On Scams and Schemes

4:48 pm PHT

You all should know by now about the recent news about Ponzi schemes and other high-yield investment programs on the Web that promise incredible returns by just forking over your money. Most thinking people should know by now that investing in such schemes is just plain greedy. So I’m just shocked, really shocked, to read several of the reader comments on this blog post, which discusses these online scams. Update: Here is another blog post with illogical reader comments.

I have no respect for people accusing the SEC, NBI, and BSP of greed for shutting down these scams, or for saying that the whistle-blowers and media are the ones who are the criminals for bringing negative publicity against these schemes. Some are even arguing that it’s their money that they’re investing and that we have no business in how they’re investing it, and that they are not recruiting downlines so they’re not hurting other people. True, we have no business telling them what to do with their money, but it’s not their business too if the public and media expose clearly illegal operations that defraud people of money.

It’s a scam, plain and simple. And if you’re investing in them despite knowing the real risks, then you’re a greedy bastard! And don’t you dare accuse us of crab mentality when we attack these programs. If you do, it just goes to show that you don’t deserve the money you “earn,” the pity if you’re a victim, or the respect befitting a real investor or entrepreneur.

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Comment times are in Philippine time (+0800).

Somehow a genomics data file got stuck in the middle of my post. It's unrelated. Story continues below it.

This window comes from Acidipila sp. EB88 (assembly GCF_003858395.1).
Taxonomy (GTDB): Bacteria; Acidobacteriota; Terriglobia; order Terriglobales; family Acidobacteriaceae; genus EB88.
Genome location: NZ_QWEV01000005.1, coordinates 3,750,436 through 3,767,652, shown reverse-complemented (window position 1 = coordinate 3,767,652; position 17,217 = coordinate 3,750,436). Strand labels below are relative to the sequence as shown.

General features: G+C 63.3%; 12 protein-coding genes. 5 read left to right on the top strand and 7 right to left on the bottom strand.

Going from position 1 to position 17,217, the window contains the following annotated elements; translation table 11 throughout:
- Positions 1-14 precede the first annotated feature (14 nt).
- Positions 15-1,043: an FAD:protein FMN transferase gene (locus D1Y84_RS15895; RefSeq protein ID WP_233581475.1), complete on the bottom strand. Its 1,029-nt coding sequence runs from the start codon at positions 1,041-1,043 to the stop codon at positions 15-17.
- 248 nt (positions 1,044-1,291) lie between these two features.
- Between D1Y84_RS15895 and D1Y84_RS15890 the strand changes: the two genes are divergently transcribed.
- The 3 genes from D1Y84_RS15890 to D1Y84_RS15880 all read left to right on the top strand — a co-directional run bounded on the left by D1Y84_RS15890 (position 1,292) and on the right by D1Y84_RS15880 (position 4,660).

On 11:22 p.m., 14 Jul 2007, jorel wrote:

sadly, people would rather remain ignorant and accuse others of crab mentality than admit that the money they “earned” comes from the pockets of people they have scammed. to be fair, they may have not known at the start how they are practically stealing other people’s cash (although ignorance can never be an excuse), but when presented with undeniable evidence about the truth, why would they choose to reject the facts, and even worse, clamor to shut up those trying to shed light on the issue? the answer: making money while doing nothing, at the expense of others, is so much more preferable to them than working their asses off. and beware if you try to reason with them; you’ll just get shot down and run over by a mob of fanatics unwilling to accept that this chance to rake in easy money has been taken away from them.


On 3:14 a.m., 15 Jul 2007, joyce wrote:

really sad to see people like that. but also it shows there are a lot more people now who are aware that get-rich-quick schemes don’t work anymore, and that it is wrong, even if you don’t recruit people, knowing it is a scam. people realize the wrongness of omission too.

let’s hope for a better brighter future for pinoys!


On 7:29 p.m., 15 Jul 2007, estan wrote:

malaki siguro nalugi ng tao na yan kaya laki ng galit.

scams like this will always be present as long as there are greedy and gullible people. after this, give it a year or two or even a few months and it will be lucrative again.


On 6:26 a.m., 16 Jul 2007, benj wrote:

Well, it’s a big-risk investment right? Is it really a scam? I think it’s a legitimate big-risk investment business model. If people lose confident in the network/product, people pull out and the bottom falls. If you were stupid enough to fall for it, that’s your proverbial (lol) lesson right there. It’s natural selection at work!  :p


On 11:38 p.m., 16 Jul 2007, seav wrote:

@jorel, them being unreasonable? Sad, but true.

@joyce, let’s hope so!

@estan, yeah. Too bad some people never learn. Even worse are the people trying to “surf” the “waves” of scams like these.

@benj, it’s a big risk, definitely but they’re guaranteeing a ROI equivalent to $45 per day for your $1,000. If something’s guaranteed, how can it be a big risk? That incredibly high a ROI especially for a really, really shady company can only mean it’s a scam.

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